Todd Bowles already on hot seat for Jets

By Chris Mascaro, The Sports Xchange
New York Jets head coach Todd Bowles stands on the sidelines in the final minutes of the 4th quarter against the Miami Dolphins in Week 2 of the NFL season on September 16 at MetLife Stadium in East Rutherford, N.J. Photo by John Angelillo/UPI
New York Jets head coach Todd Bowles stands on the sidelines in the final minutes of the 4th quarter against the Miami Dolphins in Week 2 of the NFL season on September 16 at MetLife Stadium in East Rutherford, N.J. Photo by John Angelillo/UPI | License Photo

Todd Bowles is officially on the clock.

The Jets have won once in their last eight games and are 11-25 (.305) since the start of the 2015 season. Only the Browns (two), who just beat the Jets two weeks ago, and 49ers (nine) have fewer wins in that stretch. The Bears have the same number, but they seem to be trending in the right direction.


The Jets? Not so much.

After a surprising Week 1 blowout win in Detroit, they've lost three in a row to make the seat their head coach sits on very hot. Now they return to MetLife Stadium for a three-game homestand against the Broncos (who play Monday night against the Chiefs), Colts and Vikings -- all winnable games even though the Jets will likely be underdogs in all three.

The Jets had 10 days to prepare for Sunday's 31-12 loss in Jacksonville, and when asked how a defense with that much time could play so poorly, Bowles didn't have an answer.


"I don't know, but we didn't play well," he said.

Well, you're the head coach, so if you don't know, who does?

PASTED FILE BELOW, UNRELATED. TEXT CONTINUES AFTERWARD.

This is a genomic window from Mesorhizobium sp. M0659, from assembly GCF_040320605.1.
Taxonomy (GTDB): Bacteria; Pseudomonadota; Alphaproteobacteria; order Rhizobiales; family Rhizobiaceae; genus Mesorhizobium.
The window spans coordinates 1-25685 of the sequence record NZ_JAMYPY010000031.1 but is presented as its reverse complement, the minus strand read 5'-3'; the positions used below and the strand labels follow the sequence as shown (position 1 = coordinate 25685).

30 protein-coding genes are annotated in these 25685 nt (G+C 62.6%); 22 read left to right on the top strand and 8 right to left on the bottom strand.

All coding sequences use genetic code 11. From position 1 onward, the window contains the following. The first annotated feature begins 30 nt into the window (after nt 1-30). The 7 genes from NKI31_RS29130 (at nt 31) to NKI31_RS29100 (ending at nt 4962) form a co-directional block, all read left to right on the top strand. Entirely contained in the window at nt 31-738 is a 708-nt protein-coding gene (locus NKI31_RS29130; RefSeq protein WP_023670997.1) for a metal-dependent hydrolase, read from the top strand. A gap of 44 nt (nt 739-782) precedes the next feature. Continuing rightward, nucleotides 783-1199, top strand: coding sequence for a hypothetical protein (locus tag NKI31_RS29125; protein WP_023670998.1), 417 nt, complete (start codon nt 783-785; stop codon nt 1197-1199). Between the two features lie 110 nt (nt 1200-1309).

Here's the problem with the Jets: There's no one area that's the issue. It's all of them. Sometimes the defense plays great (see: five interceptions against the Lions), and sometimes they get torched (see: 503 yards allowed Sunday, the most in a game for the franchise since giving up 511 in a 2008 win over the Patriots). Sometimes they run the ball well (107 yards and two touchdowns two weeks ago in Cleveland) and sometimes they get stuffed (34 yards on 14 carries on Sunday). And rookie quarterback's like Sam Darnold are, by definition, inconsistent.

All four taken in the top-10 of this year's draft -- Baker Mayfield, Darnold, Josh Allen and Josh Rosen -- lost on Sunday.

But the common refrain from fans is that the Jets don't have enough playmakers around the 21-year-old, and while that is true, some of the blame has to be put on Darnold, too. In 12 full games last season, Josh McCown hit Robby Anderson for 821 yards and seven touchdowns. But through four games, the speedster only has eight catches for 108 yards, and the production would be even more sparse without a 41-yard touchdown in the opener.


It's clear Quincy Enunwa is Darnold's preferred target, and Anderson has already lost two fumbles. But the Jets' offense is lacking an explosiveness Anderson brought to the table last season.

"We know we need to take more chunks shots down the field and get some big plays, or try to get some big plays," Bowles said Monday. "Or at least back some people up and that was encouraging (that Darnold took those shots Sunday), we just got to connect on them."

But it's not only execution that's a problem. Bowles can explain things any way he wants, but his coaching decisions Sunday were questionable, at best.

And losing by 19 points when your team is +3 in turnover margin is almost unfathomable. Since 1970, only five times has a team lost by that much with that big of a turnover advantage, according to ESPN Stats & Information.

For now, the players (at least publicly) remain in Bowles' corner.

"I would tell people that Todd Bowles is definitely the guy," said defensive end Leonard Williams, who had his first full sack in 10 games on Sunday. "I feel like we've definitely been building in the right direction. ... Everyone is locked in. Even though we've taken some Ls, everyone is still locked in and bought into the system.


"I think people are too quick to give up on coaches."

Added strong safety Jamal Adams: "At 1-3, there's a lot of football to be played."

That's true, but the Jets are seemingly getting progressively worse, not better.

When asked Monday what his message to the team was, Bowles said: "Look ourselves in the mirror and make sure we understand our jobs, individually, to help the team. ... We're not as bad as the film looked. ... We got some home games coming up, so we got to respond."